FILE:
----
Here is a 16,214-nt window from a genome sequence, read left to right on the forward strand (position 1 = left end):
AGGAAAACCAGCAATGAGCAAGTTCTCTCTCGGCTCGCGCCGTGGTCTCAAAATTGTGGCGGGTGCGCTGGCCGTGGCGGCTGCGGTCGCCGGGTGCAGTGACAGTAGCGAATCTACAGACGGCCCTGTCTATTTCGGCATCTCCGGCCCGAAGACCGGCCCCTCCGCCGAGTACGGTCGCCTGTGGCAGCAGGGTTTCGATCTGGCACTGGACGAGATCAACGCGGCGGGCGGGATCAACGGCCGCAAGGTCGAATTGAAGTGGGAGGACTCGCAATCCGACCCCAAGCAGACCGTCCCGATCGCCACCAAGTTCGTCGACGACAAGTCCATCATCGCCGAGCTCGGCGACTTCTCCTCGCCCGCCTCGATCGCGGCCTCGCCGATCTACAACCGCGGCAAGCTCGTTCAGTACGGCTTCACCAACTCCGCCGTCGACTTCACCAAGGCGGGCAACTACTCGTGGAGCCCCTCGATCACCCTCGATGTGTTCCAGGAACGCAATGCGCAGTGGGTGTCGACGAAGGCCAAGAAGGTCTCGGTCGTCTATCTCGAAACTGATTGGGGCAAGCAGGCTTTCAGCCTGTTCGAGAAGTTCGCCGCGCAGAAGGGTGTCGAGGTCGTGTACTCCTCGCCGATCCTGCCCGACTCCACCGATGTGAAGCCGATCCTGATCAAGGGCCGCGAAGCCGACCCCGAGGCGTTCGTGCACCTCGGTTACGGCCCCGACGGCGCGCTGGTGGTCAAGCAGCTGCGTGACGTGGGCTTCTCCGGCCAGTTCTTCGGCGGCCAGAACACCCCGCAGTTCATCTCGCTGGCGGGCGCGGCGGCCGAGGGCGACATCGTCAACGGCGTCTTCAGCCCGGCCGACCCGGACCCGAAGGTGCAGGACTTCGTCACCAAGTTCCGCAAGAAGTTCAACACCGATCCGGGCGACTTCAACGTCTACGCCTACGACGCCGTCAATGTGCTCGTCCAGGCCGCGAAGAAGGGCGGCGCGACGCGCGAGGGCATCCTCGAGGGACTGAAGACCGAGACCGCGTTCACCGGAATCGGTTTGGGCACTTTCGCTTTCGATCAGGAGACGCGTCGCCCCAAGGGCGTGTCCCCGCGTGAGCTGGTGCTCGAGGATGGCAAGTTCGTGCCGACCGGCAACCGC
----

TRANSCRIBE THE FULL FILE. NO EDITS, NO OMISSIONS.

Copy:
Here is a 16,214-nt window from a genome sequence, read left to right on the forward strand (position 1 = left end):
AGGAAAACCAGCAATGAGCAAGTTCTCTCTCGGCTCGCGCCGTGGTCTCAAAATTGTGGCGGGTGCGCTGGCCGTGGCGGCTGCGGTCGCCGGGTGCAGTGACAGTAGCGAATCTACAGACGGCCCTGTCTATTTCGGCATCTCCGGCCCGAAGACCGGCCCCTCCGCCGAGTACGGTCGCCTGTGGCAGCAGGGTTTCGATCTGGCACTGGACGAGATCAACGCGGCGGGCGGGATCAACGGCCGCAAGGTCGAATTGAAGTGGGAGGACTCGCAATCCGACCCCAAGCAGACCGTCCCGATCGCCACCAAGTTCGTCGACGACAAGTCCATCATCGCCGAGCTCGGCGACTTCTCCTCGCCCGCCTCGATCGCGGCCTCGCCGATCTACAACCGCGGCAAGCTCGTTCAGTACGGCTTCACCAACTCCGCCGTCGACTTCACCAAGGCGGGCAACTACTCGTGGAGCCCCTCGATCACCCTCGATGTGTTCCAGGAACGCAATGCGCAGTGGGTGTCGACGAAGGCCAAGAAGGTCTCGGTCGTCTATCTCGAAACTGATTGGGGCAAGCAGGCTTTCAGCCTGTTCGAGAAGTTCGCCGCGCAGAAGGGTGTCGAGGTCGTGTACTCCTCGCCGATCCTGCCCGACTCCACCGATGTGAAGCCGATCCTGATCAAGGGCCGCGAAGCCGACCCCGAGGCGTTCGTGCACCTCGGTTACGGCCCCGACGGCGCGCTGGTGGTCAAGCAGCTGCGTGACGTGGGCTTCTCCGGCCAGTTCTTCGGCGGCCAGAACACCCCGCAGTTCATCTCGCTGGCGGGCGCGGCGGCCGAGGGCGACATCGTCAACGGCGTCTTCAGCCCGGCCGACCCGGACCCGAAGGTGCAGGACTTCGTCACCAAGTTCCGCAAGAAGTTCAACACCGATCCGGGCGACTTCAACGTCTACGCCTACGACGCCGTCAATGTGCTCGTCCAGGCCGCGAAGAAGGGCGGCGCGACGCGCGAGGGCATCCTCGAGGGACTGAAGACCGAGACCGCGTTCACCGGAATCGGTTTGGGCACTTTCGCTTTCGATCAGGAGACGCGTCGCCCCAAGGGCGTGTCCCCGCGTGAGCTGGTGCTCGAGGATGGCAAGTTCGTGCCGACCGGCAACCGC